Our patient had an implantable loop recorder that eroded through the skin. The device is covered by Medicare and can stay implanted for three years. The European College of Cardiology recommends implantation in the early stages of a syncope evaluation so they may be seen more frequently in the ED.
Kaoru Tanno’s article reviews the studies which have been done comparing implantable loop event monitors with conventional syncope evaluations which include 2-4 weeks of external heart monitoring, electrophysiological studies and tilt table testing. The implantable monitor was more successful in making a diagnosis than conventional testing. There have been no studies showing that making the diagnosis improves quality of life or length of life.
The complications of the implantable loop event monitor include infection of the pocket and misdiagnosis since it has difficulty distinguishing at times between VT and SVT. The complications occur in 1-5% of patients.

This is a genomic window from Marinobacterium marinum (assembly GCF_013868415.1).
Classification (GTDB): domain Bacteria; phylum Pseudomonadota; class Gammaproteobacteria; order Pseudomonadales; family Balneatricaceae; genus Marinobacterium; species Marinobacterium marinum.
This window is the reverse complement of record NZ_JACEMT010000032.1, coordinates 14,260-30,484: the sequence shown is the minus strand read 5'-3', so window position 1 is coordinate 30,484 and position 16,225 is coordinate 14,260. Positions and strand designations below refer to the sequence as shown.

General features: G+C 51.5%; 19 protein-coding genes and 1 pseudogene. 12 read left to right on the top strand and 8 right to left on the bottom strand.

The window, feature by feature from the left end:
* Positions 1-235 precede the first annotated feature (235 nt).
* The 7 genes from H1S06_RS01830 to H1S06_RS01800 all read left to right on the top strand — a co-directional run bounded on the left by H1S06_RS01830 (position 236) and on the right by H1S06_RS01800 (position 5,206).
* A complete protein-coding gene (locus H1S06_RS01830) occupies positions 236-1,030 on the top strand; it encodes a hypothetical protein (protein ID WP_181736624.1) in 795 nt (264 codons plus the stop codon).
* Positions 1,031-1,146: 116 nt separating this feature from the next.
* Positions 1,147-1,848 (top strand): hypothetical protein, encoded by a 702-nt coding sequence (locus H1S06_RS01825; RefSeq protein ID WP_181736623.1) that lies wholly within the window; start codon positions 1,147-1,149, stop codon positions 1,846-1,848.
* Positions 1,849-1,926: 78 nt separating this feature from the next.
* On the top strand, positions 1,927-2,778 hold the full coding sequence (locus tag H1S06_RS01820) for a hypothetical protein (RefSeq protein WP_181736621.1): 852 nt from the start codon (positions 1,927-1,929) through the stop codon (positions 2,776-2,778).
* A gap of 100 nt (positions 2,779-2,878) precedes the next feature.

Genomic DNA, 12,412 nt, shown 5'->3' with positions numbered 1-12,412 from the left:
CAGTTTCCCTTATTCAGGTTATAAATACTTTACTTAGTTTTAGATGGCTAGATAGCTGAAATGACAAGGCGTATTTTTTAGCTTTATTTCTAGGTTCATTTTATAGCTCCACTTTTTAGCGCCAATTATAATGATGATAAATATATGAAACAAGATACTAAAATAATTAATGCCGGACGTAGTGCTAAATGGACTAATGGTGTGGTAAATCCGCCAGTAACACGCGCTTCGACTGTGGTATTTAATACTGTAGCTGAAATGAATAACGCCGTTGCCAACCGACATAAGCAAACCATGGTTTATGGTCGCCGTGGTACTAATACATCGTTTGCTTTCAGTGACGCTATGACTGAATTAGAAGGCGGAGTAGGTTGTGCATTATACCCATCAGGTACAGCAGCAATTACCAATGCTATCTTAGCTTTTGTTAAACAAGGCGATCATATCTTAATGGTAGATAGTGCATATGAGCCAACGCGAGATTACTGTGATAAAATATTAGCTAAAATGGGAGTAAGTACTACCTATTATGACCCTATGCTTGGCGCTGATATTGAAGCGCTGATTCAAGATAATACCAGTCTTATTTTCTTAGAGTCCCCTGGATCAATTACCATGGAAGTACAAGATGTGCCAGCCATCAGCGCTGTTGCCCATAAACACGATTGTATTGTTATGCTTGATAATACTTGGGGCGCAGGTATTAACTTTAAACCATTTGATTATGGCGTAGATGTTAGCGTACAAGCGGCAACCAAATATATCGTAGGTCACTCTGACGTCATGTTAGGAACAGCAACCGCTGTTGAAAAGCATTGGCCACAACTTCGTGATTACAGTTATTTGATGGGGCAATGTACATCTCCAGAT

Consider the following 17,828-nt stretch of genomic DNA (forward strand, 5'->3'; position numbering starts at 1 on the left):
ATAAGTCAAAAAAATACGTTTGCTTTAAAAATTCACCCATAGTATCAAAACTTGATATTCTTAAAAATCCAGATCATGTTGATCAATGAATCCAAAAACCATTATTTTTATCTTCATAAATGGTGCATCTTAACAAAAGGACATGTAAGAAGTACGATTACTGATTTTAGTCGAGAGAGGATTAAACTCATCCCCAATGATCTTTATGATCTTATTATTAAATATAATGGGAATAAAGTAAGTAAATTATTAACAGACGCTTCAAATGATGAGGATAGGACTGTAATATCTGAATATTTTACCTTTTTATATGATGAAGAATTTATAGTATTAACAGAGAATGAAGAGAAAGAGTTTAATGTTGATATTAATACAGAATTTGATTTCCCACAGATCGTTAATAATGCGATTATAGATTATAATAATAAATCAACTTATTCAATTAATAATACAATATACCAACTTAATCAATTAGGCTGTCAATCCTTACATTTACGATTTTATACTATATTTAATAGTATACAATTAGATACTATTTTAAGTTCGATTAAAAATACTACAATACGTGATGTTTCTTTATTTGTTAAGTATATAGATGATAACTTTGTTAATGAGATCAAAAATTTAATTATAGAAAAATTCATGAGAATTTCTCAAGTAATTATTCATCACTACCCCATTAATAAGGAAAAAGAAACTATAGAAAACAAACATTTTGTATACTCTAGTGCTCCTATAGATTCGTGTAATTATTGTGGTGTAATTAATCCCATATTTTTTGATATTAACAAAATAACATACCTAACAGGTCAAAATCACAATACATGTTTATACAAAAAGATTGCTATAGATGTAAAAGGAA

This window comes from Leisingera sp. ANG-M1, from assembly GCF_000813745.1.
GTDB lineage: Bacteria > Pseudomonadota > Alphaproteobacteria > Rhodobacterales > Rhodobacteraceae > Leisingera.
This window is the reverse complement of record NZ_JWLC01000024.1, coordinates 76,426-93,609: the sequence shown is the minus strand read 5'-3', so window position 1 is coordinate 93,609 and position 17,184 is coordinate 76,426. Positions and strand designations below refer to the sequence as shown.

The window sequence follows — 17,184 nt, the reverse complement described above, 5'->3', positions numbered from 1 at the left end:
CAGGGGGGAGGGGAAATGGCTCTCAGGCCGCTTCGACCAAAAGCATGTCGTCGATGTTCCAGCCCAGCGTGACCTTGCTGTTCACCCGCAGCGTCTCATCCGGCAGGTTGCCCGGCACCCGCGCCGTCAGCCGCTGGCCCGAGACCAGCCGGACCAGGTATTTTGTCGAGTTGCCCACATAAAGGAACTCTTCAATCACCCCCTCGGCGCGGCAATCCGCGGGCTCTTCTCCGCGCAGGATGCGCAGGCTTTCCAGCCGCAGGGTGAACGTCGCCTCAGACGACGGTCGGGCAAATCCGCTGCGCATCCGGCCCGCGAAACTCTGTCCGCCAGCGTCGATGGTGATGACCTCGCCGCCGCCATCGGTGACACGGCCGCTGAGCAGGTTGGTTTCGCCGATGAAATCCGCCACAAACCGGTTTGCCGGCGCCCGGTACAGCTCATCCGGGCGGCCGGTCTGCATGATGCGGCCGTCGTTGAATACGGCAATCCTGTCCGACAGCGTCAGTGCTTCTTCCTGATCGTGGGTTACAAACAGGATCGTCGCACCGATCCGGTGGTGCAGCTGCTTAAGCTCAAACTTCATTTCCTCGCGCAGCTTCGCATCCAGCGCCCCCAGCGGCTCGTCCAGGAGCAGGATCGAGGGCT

Our patient had his event monitor removed in the ED.
Krahn A, Klein G. et al. The high cost of syncope: cost implications of a new insertable loop recorder in the investigation of recurrent syncope. Am Heart 1999. may, 137(5)870-87
Tanno K. Use of implantable and external loop recorders in syncope with unknown causes. Arrhythm 2017 v33(6) . This reference includes the RAST study comparing external recording x 2-4 wks, with EP testing and tilt table vs 1 yr of an implantable recorder.
Onuki T, Ito H. Ochi A. Single center experience in Japanese patients with syncope. J Cardio 2015;66:395-402.
Ruwald M, Zereba W. ECG monitoring in Syncope. Prog Cardiovas Dis. 2013. 56:203-210.